“If you look at the history of the company, they’ve always done research and released it as marketing in the lead up to to the weapon’s release and to support the weapon in the course of its life,” said Leonesio.

“They haven’t done that with these models.”

Earlier studies and a measurement change

In the past, Axon has released quantified data on the muscular effects of a Taser weapon using the company’s own unit of measurement, “muscle disruption units,” or MDUs. In the first three models of Tasers, the MDU was directly proportionate to the electrical charge of the Taser.

But for the newer models, that MDU measurement is nowhere in the company’s published material.

“The question for me is: what changed?” said Leonesio.

Jeff Ho, Axon’s contracted medical director, has released data on “neuromuscular incapacitation” or the NMI of the new Taser models, but that only refers to how an observer perceives muscular effects.

“How do you go from using a term that you invented to sell your weapons, to dropping it and saying that’s not important anymore?” asks Leonesio.

Axon did not respond when Mission Local asked why they stopped publishing their data on muscle disruption.

Leonesio suspects the company has been less forthcoming on research because the model’s reduced power make them less effective.

A 2015 investigation conducted by the Los Angeles Times into the Los Angeles Police Department’s use of the X26P Taser found it had a 47 percent failure rate.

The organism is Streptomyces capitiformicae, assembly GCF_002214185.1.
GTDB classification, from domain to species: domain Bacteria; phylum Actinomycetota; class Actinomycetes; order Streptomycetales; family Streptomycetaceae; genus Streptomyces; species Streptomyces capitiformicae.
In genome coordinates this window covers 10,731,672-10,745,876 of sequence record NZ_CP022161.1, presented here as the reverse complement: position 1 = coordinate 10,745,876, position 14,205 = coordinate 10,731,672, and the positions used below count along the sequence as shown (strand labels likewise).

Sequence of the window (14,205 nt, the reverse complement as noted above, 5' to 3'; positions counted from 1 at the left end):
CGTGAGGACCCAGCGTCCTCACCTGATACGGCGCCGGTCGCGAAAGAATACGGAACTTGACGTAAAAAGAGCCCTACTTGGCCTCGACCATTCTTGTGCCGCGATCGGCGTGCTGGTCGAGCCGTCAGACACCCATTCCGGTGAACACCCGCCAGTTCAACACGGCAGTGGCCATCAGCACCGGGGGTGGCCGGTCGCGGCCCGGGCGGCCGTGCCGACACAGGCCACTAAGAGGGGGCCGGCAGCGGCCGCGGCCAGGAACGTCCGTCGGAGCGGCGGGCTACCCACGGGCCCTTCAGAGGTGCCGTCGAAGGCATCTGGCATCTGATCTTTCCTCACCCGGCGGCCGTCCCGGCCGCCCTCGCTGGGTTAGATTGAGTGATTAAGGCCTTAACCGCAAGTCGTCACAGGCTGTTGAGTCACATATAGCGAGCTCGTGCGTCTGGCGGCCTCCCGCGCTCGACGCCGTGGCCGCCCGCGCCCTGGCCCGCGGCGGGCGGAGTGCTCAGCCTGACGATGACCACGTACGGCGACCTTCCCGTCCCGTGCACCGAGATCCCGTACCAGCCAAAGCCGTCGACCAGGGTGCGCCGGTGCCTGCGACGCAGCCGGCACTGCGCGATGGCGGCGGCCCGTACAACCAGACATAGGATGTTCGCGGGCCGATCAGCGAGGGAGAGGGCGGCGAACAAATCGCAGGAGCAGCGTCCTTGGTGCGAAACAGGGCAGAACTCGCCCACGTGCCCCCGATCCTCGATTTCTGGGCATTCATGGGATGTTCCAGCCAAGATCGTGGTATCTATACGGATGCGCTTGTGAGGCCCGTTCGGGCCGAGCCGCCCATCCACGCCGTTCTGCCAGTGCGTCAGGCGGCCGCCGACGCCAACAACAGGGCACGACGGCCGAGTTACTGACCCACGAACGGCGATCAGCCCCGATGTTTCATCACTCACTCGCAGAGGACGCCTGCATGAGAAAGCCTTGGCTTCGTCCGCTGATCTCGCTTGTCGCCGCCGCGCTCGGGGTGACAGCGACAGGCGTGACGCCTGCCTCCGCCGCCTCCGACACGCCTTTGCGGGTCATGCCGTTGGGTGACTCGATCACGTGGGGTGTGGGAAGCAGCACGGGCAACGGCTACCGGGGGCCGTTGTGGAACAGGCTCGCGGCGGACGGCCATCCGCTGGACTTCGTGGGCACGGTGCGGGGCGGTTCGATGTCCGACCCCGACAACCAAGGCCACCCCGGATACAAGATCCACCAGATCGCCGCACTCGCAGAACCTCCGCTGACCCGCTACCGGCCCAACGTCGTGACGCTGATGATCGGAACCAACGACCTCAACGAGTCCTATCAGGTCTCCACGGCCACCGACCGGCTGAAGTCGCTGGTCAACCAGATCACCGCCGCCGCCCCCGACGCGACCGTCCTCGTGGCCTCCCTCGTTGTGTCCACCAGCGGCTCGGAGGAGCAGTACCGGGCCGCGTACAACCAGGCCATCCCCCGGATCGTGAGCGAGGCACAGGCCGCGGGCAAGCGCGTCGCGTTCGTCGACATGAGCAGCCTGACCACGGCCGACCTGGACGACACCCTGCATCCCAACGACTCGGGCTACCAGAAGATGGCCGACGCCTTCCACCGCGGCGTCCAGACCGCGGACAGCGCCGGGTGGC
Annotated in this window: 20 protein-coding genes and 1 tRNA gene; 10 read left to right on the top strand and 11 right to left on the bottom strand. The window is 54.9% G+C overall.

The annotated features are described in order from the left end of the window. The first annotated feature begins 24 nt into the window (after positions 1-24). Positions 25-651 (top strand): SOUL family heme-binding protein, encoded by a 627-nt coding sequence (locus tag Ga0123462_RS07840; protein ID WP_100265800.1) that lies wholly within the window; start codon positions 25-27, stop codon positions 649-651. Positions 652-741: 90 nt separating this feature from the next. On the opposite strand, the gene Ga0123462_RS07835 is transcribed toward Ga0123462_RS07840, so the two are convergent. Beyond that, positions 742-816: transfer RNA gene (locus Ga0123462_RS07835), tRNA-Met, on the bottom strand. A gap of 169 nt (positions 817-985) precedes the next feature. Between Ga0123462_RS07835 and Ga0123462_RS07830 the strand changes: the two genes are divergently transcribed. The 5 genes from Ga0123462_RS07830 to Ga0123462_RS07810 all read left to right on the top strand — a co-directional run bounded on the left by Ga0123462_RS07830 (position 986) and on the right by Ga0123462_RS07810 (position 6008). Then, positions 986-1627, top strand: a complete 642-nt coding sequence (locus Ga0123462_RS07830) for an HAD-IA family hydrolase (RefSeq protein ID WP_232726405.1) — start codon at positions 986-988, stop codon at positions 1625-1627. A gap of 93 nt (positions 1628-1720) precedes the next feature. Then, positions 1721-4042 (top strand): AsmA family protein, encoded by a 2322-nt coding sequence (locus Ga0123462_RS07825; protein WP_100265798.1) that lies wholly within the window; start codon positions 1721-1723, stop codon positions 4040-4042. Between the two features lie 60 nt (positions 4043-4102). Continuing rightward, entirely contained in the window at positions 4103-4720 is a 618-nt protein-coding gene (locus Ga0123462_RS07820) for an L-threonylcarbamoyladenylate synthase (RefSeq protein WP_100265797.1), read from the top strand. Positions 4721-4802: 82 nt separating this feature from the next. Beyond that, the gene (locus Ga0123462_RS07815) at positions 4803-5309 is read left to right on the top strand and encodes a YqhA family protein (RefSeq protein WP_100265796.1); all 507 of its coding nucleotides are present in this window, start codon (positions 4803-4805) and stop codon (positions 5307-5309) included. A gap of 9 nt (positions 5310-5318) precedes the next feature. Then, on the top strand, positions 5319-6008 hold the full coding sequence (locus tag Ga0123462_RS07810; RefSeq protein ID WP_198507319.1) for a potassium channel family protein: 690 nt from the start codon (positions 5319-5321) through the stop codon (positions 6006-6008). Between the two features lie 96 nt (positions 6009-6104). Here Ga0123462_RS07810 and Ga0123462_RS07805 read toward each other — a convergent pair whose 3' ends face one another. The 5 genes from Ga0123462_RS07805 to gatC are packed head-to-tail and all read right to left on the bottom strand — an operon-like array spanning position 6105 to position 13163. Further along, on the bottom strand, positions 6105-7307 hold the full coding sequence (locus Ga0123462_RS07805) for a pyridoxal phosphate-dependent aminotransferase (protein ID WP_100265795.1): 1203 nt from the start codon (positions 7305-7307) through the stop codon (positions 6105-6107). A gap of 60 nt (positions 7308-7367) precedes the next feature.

Axon spokesperson Steve Tuttle said the Los Angeles Times investigation was flawed. Rather than looking at each incident and whether the Taser ultimately succeeded in gaining compliance from a person, he said, the Times erroneously analyzed each discharge. If the first time an officer fired the weapon it was ineffective, but the second time it worked, the data translates to a 50 percent failure rate.

Tuttle thinks that’s misleading.

Leonesio doesn’t: “You can spin it as, ‘The incident came out all right, so it’s a win.’ But that is not true: it did not operate as it was designed to operate 50 percent of the time.”

Tuttle disputes the characterization that the newer models have reduced their power. “We are fine-tuning the electrical waveform so that it’s being used more efficiently. It’s the same effect, but much more efficient.”

And while Tuttle points to growing sales as proof that police departments are happy with the new product, Leonesio points out they have no choice, as Axon has discontinued the older model. While Leonesio has done no study, he has heard anecdotal evidence that the new model is not as effective.